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Headliners: Genetic Research: Polymorphisms Modify Breast Cancer Risk in Smokers

Posted Oct 31 2006 9:00pm

Headliners: Genetic Research: Polymorphisms Modify Breast Cancer Risk in Smokers

Formal Correction: This article has been formally corrected to address the following errors.

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Jerry Phelps

Citation: Phelps J 2006. Headliners: Genetic Research: Polymorphisms Modify Breast Cancer Risk in Smokers. Environ Health Perspect 114:A642-A642. doi:10.1289/ehp.114-a642

Mechanic LE, Millikan RC, Player J, de Cotret AR, Winkel S, Worley K, et al. 2006. Polymorphisms in nucleotide excision repair genes, smoking and breast cancer in African Americans and whites: a population-based case–control study. Carcinogenesis 27:1377–1385.

Previous research has established cigarette smoking as a risk factor for a number of cancers, including those of the lung, pancreas, and head and neck. A link between cigarette smoking and breast cancer is not as clear; however, scientists do know that breast cancer occurs at different rates in different racial groups. In this paper, NIEHS grantee Robert C. Millikan of the University of North Carolina at Chapel Hill and his colleagues document findings suggesting that specific combinations of polymorphisms on certain nucleotide excision repair (NER) genes may modify the risk of breast cancer in black women who smoke.

NER is the primary means by which smoking-induced DNA damage is repaired. There are several known polymorphisms on genes involved in NER. These investigators conducted a genetic epidemiologic study aimed at determining whether such polymorphisms alter the association between smoking and breast cancer.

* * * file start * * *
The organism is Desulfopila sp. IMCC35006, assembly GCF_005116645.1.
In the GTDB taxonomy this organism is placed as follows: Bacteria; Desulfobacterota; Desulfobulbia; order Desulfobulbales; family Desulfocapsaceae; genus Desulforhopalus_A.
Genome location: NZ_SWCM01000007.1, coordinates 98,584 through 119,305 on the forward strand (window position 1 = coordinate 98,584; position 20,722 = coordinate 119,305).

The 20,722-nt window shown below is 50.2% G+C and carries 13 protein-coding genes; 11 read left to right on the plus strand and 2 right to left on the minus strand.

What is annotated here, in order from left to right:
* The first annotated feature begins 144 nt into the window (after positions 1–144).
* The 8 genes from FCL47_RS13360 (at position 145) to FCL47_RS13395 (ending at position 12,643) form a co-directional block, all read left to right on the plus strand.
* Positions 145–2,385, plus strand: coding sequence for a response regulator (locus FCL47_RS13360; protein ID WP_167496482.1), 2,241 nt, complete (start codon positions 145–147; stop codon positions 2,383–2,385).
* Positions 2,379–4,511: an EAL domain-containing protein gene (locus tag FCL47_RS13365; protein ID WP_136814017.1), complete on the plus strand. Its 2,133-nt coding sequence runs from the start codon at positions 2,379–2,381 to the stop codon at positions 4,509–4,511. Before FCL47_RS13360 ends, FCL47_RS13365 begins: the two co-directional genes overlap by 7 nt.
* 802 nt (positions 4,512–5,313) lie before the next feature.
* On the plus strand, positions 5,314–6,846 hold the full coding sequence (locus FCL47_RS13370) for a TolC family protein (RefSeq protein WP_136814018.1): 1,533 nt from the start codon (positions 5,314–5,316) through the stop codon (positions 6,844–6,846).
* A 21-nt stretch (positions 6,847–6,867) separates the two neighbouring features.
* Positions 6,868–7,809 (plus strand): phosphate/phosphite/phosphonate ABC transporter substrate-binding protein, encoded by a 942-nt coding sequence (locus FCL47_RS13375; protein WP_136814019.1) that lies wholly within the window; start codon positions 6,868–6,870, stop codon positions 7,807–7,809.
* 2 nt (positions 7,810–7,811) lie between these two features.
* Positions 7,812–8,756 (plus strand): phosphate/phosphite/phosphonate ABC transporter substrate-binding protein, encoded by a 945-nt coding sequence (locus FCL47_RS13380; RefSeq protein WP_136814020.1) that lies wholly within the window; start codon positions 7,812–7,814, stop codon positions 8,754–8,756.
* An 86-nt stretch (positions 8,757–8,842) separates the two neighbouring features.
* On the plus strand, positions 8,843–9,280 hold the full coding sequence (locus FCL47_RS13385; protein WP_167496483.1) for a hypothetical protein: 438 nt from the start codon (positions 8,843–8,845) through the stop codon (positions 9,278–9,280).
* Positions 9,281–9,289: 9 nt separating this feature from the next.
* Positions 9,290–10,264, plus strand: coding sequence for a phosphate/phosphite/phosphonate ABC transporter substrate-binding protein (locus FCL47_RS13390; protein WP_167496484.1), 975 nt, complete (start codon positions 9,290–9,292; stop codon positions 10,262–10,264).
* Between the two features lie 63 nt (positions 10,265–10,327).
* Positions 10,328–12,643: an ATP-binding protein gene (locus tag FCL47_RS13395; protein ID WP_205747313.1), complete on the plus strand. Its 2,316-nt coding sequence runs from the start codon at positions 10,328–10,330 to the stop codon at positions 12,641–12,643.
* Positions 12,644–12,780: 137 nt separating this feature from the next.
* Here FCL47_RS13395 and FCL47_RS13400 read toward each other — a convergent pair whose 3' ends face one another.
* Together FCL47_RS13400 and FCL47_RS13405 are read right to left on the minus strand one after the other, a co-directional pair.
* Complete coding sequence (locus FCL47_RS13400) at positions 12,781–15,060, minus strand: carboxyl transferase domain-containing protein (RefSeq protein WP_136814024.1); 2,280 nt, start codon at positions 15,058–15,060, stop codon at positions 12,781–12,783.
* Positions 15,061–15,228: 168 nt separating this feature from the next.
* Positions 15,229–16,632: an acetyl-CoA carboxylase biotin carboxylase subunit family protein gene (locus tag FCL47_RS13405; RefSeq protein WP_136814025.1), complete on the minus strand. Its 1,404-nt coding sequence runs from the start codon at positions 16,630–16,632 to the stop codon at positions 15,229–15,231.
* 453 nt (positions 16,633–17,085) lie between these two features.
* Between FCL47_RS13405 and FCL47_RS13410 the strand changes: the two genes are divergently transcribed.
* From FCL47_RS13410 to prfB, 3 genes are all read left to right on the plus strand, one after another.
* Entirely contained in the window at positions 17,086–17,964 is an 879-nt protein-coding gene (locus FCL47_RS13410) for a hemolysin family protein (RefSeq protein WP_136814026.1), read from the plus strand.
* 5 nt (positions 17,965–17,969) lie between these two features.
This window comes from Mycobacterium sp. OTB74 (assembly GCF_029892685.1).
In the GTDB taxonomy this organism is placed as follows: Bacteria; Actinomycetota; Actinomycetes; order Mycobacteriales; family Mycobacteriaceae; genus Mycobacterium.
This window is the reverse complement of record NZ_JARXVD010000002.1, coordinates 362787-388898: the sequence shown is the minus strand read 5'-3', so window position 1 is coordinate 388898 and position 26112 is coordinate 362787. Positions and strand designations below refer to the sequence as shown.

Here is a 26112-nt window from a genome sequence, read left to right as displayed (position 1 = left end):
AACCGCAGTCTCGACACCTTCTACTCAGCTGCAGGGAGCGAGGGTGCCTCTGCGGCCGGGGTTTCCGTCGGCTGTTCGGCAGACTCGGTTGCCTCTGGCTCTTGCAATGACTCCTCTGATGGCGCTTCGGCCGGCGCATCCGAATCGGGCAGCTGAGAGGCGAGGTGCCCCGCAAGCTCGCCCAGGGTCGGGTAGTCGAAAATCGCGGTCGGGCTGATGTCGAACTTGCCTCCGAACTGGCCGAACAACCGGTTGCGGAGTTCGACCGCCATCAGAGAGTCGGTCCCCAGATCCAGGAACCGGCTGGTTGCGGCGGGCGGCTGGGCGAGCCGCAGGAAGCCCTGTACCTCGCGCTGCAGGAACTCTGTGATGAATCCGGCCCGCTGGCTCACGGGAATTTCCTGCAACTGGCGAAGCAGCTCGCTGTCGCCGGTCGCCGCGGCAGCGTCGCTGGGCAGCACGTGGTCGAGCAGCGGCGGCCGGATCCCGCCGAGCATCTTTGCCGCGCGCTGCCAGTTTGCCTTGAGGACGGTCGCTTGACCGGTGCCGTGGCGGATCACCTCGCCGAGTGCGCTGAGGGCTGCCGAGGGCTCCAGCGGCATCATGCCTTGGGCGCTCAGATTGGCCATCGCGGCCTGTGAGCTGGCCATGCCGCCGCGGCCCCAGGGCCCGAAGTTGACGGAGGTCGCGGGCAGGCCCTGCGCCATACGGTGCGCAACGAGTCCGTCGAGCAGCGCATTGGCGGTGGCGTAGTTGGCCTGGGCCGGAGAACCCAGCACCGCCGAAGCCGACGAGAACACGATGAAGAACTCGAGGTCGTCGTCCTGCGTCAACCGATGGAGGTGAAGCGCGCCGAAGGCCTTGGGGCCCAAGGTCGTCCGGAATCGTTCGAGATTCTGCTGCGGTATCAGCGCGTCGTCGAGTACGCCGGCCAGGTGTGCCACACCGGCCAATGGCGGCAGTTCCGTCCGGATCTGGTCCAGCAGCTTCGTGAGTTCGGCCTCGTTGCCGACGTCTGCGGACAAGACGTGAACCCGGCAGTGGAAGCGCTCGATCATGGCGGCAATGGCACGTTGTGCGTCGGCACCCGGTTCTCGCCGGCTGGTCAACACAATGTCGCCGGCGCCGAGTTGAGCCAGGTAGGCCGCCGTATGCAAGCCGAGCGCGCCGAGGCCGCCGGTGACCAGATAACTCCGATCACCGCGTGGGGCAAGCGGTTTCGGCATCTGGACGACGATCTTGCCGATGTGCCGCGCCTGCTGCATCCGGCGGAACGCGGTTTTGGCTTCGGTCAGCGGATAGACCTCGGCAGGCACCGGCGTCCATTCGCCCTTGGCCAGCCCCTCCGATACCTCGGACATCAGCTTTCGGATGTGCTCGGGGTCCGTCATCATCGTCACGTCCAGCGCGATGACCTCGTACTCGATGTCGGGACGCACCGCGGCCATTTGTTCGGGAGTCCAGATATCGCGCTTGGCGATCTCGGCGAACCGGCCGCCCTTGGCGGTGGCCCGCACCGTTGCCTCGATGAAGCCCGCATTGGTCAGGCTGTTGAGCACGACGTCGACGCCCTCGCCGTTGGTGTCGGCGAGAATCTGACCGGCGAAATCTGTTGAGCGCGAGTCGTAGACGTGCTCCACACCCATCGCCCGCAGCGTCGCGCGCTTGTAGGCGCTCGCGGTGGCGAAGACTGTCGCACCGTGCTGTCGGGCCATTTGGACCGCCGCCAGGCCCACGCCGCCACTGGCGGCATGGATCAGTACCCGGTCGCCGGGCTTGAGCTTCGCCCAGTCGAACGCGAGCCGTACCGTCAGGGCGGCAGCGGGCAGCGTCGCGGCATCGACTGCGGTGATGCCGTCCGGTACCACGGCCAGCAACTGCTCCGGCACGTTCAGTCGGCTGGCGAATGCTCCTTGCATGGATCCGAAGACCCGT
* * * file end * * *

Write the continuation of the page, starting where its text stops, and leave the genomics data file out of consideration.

The investigators analyzed exposure histories and DNA samples extracted from peripheral blood lymphocytes of 3,863 women (1,449 black, 2,414 white) aged 21 to 74. The women were participating in the Carolina Breast Cancer Study, a large population-based case–control study of breast cancer in North Carolina. Next the investigators calculated odds ratios for breast cancer and smoking and for breast cancer and nine polymorphisms on six NER genes. Then they examined how odds ratios for smoking were modified by single and combined NER genotypes.

In general, they found, smoking was more strongly associated with breast cancer in black women than in white women. The association increased even more for black women with particular patterns of polymorphisms when combined with different smoking characteristics including amount of smoking, duration, time since smoking cessation, age at smoking initiation, and being a former smoker. No interactions were seen in white women.

The investigators believe this is the first study to examine multiple NER polymorphisms together as susceptibility factors for breast cancer in combination with smoking. Further studies with larger numbers of participants are needed to confirm these results.

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